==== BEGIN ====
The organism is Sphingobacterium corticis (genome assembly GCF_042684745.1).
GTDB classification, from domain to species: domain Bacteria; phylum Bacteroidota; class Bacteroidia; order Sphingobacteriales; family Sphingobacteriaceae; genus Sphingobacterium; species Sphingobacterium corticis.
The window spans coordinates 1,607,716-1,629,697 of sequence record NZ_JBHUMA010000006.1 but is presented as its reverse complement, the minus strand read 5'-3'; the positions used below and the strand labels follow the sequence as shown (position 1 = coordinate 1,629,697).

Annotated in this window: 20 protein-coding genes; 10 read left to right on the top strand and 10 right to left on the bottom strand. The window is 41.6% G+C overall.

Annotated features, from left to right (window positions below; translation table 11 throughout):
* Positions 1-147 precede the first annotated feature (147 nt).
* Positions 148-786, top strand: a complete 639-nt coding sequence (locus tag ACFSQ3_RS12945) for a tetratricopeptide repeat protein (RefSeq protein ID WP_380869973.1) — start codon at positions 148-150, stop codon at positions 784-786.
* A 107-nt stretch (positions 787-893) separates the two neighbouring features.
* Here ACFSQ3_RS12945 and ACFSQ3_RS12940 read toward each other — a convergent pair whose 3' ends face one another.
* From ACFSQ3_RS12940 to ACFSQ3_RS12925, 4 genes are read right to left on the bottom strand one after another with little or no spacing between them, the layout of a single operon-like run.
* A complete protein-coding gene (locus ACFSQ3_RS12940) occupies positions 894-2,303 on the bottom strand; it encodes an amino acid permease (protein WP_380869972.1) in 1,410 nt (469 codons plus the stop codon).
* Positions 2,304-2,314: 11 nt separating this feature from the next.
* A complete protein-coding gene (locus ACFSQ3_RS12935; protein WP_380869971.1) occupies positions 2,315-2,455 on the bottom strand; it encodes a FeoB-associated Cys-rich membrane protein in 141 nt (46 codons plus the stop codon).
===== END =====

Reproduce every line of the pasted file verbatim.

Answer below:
The organism is Sphingobacterium corticis (genome assembly GCF_042684745.1).
GTDB classification, from domain to species: domain Bacteria; phylum Bacteroidota; class Bacteroidia; order Sphingobacteriales; family Sphingobacteriaceae; genus Sphingobacterium; species Sphingobacterium corticis.
The window spans coordinates 1,607,716-1,629,697 of sequence record NZ_JBHUMA010000006.1 but is presented as its reverse complement, the minus strand read 5'-3'; the positions used below and the strand labels follow the sequence as shown (position 1 = coordinate 1,629,697).

Annotated in this window: 20 protein-coding genes; 10 read left to right on the top strand and 10 right to left on the bottom strand. The window is 41.6% G+C overall.

Annotated features, from left to right (window positions below; translation table 11 throughout):
* Positions 1-147 precede the first annotated feature (147 nt).
* Positions 148-786, top strand: a complete 639-nt coding sequence (locus tag ACFSQ3_RS12945) for a tetratricopeptide repeat protein (RefSeq protein ID WP_380869973.1) — start codon at positions 148-150, stop codon at positions 784-786.
* A 107-nt stretch (positions 787-893) separates the two neighbouring features.
* Here ACFSQ3_RS12945 and ACFSQ3_RS12940 read toward each other — a convergent pair whose 3' ends face one another.
* From ACFSQ3_RS12940 to ACFSQ3_RS12925, 4 genes are read right to left on the bottom strand one after another with little or no spacing between them, the layout of a single operon-like run.
* A complete protein-coding gene (locus ACFSQ3_RS12940) occupies positions 894-2,303 on the bottom strand; it encodes an amino acid permease (protein WP_380869972.1) in 1,410 nt (469 codons plus the stop codon).
* Positions 2,304-2,314: 11 nt separating this feature from the next.
* A complete protein-coding gene (locus ACFSQ3_RS12935; protein WP_380869971.1) occupies positions 2,315-2,455 on the bottom strand; it encodes a FeoB-associated Cys-rich membrane protein in 141 nt (46 codons plus the stop codon).